One from the Desert Files: CHRIS GOSS (2004)

Sound Methods and Weird Channels
How producer and Masters of Reality main man Chris Goss got his groove

by Jay Babcock

Originally published August 26, 2004 in the LAWeekly

Over a recent leisurely afternoon lunch at Silver Lake’s Astro Family restaurant, musician/producer Chris Goss is in muse-aloud mode.

“Music usually makes its way into the hands that want it,” he says quietly. “Eventually, if you’re meant to have it, it’ll get to you, through weird channels that you’d never expect.”

I’m catching up with Goss at an interesting point in his career. The night before, he was in Studio City, contributing work to the new Queens of the Stone Age album at the request of longtime friend Joshua Homme, with whom Goss has collaborated since taking Homme’s desert-rock teenagers Kyuss under his producer’s protective wing in 1992. (Goss was featured on last year’s Homme-supervised The Desert Sessions Volume 9 & 10 in a duet with PJ Harvey on the desolate “There Will Never Be a Better Time.”) QOTSA co-vocalist Mark Lanegan’s new solo album, Bubblegum, which Goss co-produced and performs on, is finally out. Goss just finished producing the new album from buzzed-up Britfreaks the Eighties Matchbox B-Line Disaster, and is itching to start writing songs in a new project called Sno-Balls [eventually renamed Goon Moon—Ed.], with ex–Marilyn Manson bassist Twiggy Ramirez and Hella drummer Zach Hill. And his old band, Masters of Reality, has a new album out.

Well, in Europe, anyway. Like the last three Masters albums, Give Us Barabbas has no American distribution and is available only as an import at specialty stores on- and offline. And Barabbas, technically credited to “Masters of Reality/Chris Goss,” is not really a “new” album, it’s a collection of Goss-penned songs from the last 20 years that have gone previously unreleased in studio form. Why many of these songs are only appearing now is a long, serendipitous story involving Rick Rubin, band turnover, a grunge-choked ’90s marketplace inhospitable to the Masters’ varied classic rock sound and non-pretty-boy look, an impasse with a major record label, a “lost” album and Goss’ busy career as a producer. Cautionary and instructional as that tale may be, it is ultimately less important than the songs themselves: gems like the windswept, string-laden “The Ballad of Jody Frosty,” the campfire sing-along “I Walk Beside Your Love,” the majestic chorale “Still on the Hill,” the country-blues chantey “Bela Alef Rose,” the gorgeous epic “Jindalee Jindalie.” Any collection spanning two decades inevitably carries with it the air of biography, and Barabbas is certainly that; but it also feels like a secret monograph—a collection of timeless scrolls from a legendary Master that will be passed among acolytes and disseminated to those who are meant to hear it.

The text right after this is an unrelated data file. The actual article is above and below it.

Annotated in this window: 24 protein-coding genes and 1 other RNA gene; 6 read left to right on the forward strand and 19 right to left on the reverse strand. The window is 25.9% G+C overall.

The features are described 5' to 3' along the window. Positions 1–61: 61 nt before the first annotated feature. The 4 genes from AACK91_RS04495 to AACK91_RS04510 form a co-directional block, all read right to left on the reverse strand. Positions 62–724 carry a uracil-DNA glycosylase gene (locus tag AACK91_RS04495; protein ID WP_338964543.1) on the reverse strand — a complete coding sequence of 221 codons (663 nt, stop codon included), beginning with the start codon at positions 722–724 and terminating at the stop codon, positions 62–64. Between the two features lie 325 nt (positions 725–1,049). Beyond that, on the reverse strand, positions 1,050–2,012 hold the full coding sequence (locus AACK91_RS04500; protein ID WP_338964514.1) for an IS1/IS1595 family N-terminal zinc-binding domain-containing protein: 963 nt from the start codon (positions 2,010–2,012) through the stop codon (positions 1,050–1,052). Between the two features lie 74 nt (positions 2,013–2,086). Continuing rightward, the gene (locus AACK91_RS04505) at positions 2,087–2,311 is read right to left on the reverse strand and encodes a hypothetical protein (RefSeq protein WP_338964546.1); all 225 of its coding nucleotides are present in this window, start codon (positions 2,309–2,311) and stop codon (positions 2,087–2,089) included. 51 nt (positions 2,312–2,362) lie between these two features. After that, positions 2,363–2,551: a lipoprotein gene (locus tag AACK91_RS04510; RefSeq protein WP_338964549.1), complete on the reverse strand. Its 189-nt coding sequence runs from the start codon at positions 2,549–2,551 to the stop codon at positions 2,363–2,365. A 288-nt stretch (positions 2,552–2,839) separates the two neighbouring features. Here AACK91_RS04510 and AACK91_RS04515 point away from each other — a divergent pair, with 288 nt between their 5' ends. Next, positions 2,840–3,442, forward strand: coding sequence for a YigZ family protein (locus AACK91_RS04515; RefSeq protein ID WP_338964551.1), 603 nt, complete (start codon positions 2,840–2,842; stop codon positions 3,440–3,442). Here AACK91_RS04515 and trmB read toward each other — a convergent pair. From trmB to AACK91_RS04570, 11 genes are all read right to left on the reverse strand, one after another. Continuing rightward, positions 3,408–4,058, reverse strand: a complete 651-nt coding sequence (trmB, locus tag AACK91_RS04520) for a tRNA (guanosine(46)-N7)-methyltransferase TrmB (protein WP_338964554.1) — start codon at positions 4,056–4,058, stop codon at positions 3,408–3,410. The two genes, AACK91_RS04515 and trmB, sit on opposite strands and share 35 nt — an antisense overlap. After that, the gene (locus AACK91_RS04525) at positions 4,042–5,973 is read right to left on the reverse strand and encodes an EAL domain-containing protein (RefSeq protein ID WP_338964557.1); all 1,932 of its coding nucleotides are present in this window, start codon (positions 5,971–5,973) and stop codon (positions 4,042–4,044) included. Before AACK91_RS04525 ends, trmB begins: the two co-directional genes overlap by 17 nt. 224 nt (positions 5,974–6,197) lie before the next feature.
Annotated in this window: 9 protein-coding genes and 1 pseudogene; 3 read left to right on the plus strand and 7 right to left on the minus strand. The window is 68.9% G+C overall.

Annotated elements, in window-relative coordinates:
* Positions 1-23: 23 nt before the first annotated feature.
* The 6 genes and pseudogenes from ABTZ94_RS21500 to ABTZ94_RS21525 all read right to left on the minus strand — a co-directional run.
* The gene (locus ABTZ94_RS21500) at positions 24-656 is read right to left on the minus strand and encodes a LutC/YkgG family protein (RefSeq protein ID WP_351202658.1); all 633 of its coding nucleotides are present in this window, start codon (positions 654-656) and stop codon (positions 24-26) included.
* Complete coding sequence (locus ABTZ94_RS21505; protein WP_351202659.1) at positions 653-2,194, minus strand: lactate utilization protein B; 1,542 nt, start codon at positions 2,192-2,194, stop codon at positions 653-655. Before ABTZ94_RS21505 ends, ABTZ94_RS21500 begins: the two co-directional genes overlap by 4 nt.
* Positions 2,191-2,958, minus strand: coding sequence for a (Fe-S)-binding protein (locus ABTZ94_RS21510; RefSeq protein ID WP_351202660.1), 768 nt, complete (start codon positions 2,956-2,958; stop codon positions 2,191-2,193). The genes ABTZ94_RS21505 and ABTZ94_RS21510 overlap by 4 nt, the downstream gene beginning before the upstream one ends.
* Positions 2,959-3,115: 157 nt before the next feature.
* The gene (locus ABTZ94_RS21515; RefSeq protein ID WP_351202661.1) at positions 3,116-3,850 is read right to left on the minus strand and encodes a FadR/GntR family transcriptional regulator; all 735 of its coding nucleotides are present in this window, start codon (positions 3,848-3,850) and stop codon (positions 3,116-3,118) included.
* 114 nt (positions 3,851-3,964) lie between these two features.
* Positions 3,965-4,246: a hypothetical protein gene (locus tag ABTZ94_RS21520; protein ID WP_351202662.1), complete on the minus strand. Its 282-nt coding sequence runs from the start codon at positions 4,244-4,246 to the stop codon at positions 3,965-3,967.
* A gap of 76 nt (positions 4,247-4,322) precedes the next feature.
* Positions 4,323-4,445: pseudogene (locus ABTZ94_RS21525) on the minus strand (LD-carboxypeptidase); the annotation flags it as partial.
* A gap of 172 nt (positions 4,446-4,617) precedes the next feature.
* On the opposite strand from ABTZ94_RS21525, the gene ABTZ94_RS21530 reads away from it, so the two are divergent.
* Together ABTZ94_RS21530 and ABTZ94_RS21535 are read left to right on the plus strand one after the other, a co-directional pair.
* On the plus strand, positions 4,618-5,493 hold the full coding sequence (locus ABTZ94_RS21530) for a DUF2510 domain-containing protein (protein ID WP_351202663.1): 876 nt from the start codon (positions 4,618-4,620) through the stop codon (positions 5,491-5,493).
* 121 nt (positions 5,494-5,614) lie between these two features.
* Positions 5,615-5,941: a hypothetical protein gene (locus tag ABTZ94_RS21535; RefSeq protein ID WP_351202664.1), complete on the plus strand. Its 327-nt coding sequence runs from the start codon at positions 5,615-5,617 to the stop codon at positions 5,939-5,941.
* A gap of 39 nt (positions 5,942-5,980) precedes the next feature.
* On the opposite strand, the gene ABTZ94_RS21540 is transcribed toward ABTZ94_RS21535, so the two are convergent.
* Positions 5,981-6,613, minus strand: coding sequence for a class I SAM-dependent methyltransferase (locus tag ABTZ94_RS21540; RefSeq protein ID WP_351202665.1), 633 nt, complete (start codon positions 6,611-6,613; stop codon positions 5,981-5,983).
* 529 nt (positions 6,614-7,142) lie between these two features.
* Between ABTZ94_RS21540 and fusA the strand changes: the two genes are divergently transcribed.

“Whatever will be, will be,” says Goss, with a smile.

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